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The Legacy of Cain

33. The Minister's Misfortune
"Do you know that lady?" Miss Helena asked, as we entered the house.
"She is a perfect stranger to me," I answered.
"Are you sure you have not forgotten her?"
"Why do you think I have forgotten her?"
"Because she evidently remembered you."
The lady had no doubt looked at me twice. If this meant that my face was familiar to her,
I could only repeat what I have already said. Never, to my knowledge, had I seen her
before.
Leading the way upstairs, Miss Helena apologized for taking me into her father's
bedroom. "He is able to sit up in an armchair," she said; "and he might do more, as I
think, if he would exert himself. He won't exert himself. Very sad. Would you like to
look at your room, before you see my father? It is quite ready for you. We hope"--she
favored me with a fascinating smile, devoted to winning my heart when her interests
required it--"we hope you will pay us a long visit; we look on you as one of ourselves."
I thanked her, and said I would shake hands with my old friend before I went to my room.
We parted at the bedroom door.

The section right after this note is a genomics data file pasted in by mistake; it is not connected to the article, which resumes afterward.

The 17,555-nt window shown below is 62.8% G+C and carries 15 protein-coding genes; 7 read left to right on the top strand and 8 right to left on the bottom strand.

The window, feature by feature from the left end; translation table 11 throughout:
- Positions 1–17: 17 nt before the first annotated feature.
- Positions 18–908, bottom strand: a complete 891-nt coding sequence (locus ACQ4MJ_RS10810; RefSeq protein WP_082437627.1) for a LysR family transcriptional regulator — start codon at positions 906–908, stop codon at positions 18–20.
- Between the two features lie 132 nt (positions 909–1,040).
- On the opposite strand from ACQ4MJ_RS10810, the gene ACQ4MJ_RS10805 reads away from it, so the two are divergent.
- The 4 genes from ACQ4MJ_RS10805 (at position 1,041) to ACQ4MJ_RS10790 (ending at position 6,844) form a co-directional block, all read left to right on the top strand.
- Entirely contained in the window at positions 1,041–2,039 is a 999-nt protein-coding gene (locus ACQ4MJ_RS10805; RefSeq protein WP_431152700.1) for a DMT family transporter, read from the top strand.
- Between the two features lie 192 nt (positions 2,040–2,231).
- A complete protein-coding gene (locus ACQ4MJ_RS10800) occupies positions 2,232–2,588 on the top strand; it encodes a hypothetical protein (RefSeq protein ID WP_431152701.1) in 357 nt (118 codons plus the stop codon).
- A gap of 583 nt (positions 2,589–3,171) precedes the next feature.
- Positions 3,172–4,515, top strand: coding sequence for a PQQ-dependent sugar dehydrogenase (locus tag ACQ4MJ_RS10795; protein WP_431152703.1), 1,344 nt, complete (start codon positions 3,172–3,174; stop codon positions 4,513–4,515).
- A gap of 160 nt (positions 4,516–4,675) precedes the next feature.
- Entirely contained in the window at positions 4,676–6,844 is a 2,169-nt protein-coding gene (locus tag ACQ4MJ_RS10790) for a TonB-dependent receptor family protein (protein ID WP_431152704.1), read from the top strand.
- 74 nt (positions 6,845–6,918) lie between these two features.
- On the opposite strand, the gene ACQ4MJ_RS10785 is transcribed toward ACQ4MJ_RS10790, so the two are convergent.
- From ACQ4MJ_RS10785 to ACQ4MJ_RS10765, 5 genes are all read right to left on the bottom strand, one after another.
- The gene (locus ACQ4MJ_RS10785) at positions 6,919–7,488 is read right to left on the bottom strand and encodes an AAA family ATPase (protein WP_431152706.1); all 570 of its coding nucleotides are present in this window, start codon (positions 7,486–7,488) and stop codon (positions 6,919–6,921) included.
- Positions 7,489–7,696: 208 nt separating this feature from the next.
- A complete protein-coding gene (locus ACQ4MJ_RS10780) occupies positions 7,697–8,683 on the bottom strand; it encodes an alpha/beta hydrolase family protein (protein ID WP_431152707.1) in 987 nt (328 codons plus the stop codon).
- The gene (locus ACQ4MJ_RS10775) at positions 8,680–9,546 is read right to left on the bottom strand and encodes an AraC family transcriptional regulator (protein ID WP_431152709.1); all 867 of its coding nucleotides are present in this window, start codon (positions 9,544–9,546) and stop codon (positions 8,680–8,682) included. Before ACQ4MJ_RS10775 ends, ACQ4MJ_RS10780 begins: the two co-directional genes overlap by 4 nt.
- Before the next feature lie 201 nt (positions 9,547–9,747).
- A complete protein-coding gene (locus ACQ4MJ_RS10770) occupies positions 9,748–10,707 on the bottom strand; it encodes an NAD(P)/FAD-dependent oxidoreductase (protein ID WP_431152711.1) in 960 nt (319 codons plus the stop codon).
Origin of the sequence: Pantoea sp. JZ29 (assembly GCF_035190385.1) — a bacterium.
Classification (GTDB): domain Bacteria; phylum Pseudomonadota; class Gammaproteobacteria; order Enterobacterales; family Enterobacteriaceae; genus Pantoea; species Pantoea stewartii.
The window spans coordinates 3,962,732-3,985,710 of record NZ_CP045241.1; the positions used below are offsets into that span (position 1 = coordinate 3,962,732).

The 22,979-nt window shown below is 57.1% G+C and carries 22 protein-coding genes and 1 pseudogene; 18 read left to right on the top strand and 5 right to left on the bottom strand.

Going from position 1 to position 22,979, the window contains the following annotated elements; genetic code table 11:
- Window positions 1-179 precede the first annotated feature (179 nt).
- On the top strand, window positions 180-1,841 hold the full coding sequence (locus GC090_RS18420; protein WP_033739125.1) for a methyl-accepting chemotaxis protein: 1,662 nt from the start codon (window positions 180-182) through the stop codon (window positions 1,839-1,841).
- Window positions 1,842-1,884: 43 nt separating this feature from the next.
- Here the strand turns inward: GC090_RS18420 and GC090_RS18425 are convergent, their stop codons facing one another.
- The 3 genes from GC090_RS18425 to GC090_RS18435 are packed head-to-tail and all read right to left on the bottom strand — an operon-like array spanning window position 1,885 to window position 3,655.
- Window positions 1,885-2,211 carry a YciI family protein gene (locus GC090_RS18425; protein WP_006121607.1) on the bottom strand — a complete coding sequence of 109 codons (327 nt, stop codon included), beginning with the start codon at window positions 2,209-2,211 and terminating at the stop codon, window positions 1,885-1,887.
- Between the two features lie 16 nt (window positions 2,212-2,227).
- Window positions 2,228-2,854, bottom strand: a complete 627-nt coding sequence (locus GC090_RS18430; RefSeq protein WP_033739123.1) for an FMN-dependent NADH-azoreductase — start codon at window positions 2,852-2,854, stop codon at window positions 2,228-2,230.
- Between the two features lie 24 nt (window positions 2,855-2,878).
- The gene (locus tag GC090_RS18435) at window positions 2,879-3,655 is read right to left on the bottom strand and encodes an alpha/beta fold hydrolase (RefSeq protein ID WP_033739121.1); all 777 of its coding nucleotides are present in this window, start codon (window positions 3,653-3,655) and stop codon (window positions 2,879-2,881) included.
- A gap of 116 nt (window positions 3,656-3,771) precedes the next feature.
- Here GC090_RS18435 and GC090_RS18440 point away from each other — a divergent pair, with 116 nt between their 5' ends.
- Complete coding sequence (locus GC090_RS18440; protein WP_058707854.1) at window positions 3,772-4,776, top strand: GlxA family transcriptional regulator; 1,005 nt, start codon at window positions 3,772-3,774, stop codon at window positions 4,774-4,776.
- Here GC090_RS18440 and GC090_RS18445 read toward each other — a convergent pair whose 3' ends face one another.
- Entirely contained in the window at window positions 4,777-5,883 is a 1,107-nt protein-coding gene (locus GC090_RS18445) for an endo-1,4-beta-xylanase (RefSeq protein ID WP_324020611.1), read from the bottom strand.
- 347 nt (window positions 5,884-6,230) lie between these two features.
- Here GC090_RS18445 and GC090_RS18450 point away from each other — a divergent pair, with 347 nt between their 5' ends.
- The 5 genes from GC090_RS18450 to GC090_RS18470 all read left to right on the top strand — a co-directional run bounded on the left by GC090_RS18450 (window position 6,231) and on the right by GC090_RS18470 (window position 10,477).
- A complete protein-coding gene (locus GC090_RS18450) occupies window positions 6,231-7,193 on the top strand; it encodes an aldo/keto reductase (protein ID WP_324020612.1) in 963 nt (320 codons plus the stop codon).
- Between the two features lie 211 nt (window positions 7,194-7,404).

It is out of my power to describe the shock that overpowered me when I first saw the
Minister again, after the long interval of time that had separated us. Nothing that his
daughter said, nothing that I myself anticipated, had prepared me for that lamentable
change. For the moment, I was not sufficiently master of myself to be able to speak to
him. He added to my embarrassment by the humility of his manner, and the formal
elaboration of his apologies.
"I feel painfully that I have taken a liberty with you," he said, "after the long
estrangement between us--for which my want of Christian forbearance is to blame.
Forgive it, sir, and forget it. I hope to show that necessity justifies my presumption, in
subjecting you to a wearisome journey for my sake."
Beginning to recover myself, I begged that he would make no more excuses. My
interruption seemed to confuse him.
"I wished to say," he went on, "that you are the one man who can understand me. There is
my only reason for asking to see you, and looking forward as I do to your advice. You
remember the night--or was it the day?--before that miserable woman was hanged? You
were the only person present when I agreed to adopt the poor little creature, stained
 
 
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